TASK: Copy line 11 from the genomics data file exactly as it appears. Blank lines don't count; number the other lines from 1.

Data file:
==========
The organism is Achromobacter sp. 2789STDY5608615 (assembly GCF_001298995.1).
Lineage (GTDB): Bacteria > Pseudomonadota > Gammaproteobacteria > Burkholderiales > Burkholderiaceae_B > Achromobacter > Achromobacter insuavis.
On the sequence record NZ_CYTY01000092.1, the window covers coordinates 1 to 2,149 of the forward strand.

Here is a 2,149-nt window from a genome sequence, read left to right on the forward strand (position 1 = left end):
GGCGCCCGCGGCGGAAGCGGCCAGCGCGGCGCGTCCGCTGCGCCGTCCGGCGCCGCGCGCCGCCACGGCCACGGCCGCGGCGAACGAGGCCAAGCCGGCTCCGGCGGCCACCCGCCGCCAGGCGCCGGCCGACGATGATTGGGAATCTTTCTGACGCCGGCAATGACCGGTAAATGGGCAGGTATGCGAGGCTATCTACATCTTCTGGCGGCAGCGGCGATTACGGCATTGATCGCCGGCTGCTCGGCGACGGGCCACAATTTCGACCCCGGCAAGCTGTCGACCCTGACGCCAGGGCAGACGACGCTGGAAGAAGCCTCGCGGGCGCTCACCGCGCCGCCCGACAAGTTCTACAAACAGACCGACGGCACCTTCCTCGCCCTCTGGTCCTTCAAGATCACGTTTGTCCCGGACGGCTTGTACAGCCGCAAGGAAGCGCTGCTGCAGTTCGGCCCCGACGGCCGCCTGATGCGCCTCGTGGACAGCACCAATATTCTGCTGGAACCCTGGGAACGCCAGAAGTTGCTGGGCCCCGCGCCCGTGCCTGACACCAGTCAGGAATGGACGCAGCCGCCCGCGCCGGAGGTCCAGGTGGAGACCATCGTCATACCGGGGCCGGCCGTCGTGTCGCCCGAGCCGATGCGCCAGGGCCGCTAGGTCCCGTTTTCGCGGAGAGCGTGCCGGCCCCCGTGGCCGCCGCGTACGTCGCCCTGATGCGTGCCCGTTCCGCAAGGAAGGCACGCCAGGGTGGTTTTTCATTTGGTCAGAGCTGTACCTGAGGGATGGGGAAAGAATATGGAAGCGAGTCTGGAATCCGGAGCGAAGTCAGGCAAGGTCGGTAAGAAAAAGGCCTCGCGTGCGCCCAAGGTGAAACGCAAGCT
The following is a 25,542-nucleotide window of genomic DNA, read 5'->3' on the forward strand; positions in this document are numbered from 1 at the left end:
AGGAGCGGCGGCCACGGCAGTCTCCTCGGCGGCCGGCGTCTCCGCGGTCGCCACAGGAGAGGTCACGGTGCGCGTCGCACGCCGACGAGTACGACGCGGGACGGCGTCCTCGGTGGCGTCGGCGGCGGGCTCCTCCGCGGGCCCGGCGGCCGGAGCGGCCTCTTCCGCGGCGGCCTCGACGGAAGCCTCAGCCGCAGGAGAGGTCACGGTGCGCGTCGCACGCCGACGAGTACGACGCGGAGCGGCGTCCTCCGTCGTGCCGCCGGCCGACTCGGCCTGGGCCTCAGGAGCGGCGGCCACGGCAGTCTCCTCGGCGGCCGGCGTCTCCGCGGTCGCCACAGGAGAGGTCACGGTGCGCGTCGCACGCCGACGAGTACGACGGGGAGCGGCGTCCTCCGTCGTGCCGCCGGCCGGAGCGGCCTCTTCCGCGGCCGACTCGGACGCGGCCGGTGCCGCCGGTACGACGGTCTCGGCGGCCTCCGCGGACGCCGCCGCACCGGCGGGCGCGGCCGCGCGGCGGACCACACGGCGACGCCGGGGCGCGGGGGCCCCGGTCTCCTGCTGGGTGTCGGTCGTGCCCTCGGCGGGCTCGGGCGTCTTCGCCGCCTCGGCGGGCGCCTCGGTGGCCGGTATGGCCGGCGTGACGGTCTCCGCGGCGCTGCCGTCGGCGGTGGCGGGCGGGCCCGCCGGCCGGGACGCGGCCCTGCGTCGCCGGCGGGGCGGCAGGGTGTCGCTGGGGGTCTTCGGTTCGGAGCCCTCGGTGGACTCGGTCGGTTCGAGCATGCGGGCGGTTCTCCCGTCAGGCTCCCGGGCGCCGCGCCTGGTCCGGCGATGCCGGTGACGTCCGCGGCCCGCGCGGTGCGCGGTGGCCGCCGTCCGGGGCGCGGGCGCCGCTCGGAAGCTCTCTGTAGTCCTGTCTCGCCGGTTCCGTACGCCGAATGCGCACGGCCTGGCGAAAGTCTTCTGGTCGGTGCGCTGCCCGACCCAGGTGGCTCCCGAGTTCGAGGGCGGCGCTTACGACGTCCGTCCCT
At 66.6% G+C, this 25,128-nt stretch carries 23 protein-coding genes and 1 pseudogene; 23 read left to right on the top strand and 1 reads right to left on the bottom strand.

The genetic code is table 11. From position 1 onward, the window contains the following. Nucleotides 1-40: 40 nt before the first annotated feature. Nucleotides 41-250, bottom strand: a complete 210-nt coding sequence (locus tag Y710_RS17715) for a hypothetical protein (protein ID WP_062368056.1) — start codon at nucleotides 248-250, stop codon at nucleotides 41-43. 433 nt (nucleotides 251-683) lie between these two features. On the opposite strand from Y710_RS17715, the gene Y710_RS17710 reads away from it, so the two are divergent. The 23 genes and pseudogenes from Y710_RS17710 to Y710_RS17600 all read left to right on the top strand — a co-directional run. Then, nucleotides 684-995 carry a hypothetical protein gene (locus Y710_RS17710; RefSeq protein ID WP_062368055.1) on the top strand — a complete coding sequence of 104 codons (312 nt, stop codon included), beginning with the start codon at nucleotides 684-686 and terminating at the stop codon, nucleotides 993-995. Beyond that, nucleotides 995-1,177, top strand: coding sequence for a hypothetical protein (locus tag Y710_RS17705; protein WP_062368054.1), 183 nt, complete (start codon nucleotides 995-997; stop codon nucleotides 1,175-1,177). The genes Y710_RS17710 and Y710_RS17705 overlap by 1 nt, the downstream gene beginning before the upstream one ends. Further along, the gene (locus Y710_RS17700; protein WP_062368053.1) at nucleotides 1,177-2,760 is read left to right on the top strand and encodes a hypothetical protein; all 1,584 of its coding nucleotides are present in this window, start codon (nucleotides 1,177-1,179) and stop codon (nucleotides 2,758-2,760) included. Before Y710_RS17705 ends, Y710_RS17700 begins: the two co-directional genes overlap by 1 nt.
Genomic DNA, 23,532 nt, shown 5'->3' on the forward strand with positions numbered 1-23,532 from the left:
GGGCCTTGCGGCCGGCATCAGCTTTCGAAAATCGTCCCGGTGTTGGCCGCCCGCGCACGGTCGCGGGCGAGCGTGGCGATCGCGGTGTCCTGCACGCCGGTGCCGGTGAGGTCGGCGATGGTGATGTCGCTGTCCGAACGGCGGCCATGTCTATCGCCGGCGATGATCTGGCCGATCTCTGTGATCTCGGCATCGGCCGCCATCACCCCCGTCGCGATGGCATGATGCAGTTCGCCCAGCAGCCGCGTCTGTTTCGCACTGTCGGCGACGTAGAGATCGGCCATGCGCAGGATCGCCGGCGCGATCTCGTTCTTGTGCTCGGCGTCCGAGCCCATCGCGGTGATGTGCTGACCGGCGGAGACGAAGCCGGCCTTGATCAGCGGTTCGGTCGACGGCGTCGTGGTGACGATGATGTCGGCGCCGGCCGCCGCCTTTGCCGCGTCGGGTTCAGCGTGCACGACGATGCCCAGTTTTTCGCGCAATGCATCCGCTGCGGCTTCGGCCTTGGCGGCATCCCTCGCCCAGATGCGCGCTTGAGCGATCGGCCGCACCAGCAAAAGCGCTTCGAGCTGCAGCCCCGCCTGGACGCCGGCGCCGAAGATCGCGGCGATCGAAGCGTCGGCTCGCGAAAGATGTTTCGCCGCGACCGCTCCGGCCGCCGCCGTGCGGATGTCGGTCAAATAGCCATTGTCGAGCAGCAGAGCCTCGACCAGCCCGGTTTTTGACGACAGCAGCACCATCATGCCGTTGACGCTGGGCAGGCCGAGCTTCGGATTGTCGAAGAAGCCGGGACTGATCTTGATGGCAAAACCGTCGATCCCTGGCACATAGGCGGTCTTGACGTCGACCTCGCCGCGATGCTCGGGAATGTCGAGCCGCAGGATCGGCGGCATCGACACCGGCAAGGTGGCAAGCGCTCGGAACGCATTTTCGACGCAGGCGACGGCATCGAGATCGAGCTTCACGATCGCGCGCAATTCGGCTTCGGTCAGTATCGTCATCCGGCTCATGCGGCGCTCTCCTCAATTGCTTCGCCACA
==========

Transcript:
GGGCCTTGCGGCCGGCATCAGCTTTCGAAAATCGTCCCGGTGTTGGCCGCCCGCGCACGGTCGCGGGCGAGCGTGGCGATCGCGGTGTCCTGCACGCCGGTGCCGGTGAGGTCGGCGATGGTGATGTCGCTGTCCGAACGGCGGCCATGTCTATCGCCGGCGATGATCTGGCCGATCTCTGTGATCTCGGCATCGGCCGCCATCACCCCCGTCGCGATGGCATGATGCAGTTCGCCCAGCAGCCGCGTCTGTTTCGCACTGTCGGCGACGTAGAGATCGGCCATGCGCAGGATCGCCGGCGCGATCTCGTTCTTGTGCTCGGCGTCCGAGCCCATCGCGGTGATGTGCTGACCGGCGGAGACGAAGCCGGCCTTGATCAGCGGTTCGGTCGACGGCGTCGTGGTGACGATGATGTCGGCGCCGGCCGCCGCCTTTGCCGCGTCGGGTTCAGCGTGCACGACGATGCCCAGTTTTTCGCGCAATGCATCCGCTGCGGCTTCGGCCTTGGCGGCATCCCTCGCCCAGATGCGCGCTTGAGCGATCGGCCGCACCAGCAAAAGCGCTTCGAGCTGCAGCCCCGCCTGGACGCCGGCGCCGAAGATCGCGGCGATCGAAGCGTCGGCTCGCGAAAGATGTTTCGCCGCGACCGCTCCGGCCGCCGCCGTGCGGATGTCGGTCAAATAGCCATTGTCGAGCAGCAGAGCCTCGACCAGCCCGGTTTTTGACGACAGCAGCACCATCATGCCGTTGACGCTGGGCAGGCCGAGCTTCGGATTGTCGAAGAAGCCGGGACTGATCTTGATGGCAAAACCGTCGATCCCTGGCACATAGGCGGTCTTGACGTCGACCTCGCCGCGATGCTCGGGAATGTCGAGCCGCAGGATCGGCGGCATCGACACCGGCAAGGTGGCAAGCGCTCGGAACGCATTTTCGACGCAGGCGACGGCATCGAGATCGAGCTTCACGATCGCGCGCAATTCGGCTTCGGTCAGTATCGTCATCCGGCTCATGCGGCGCTCTCCTCAATTGCTTCGCCACA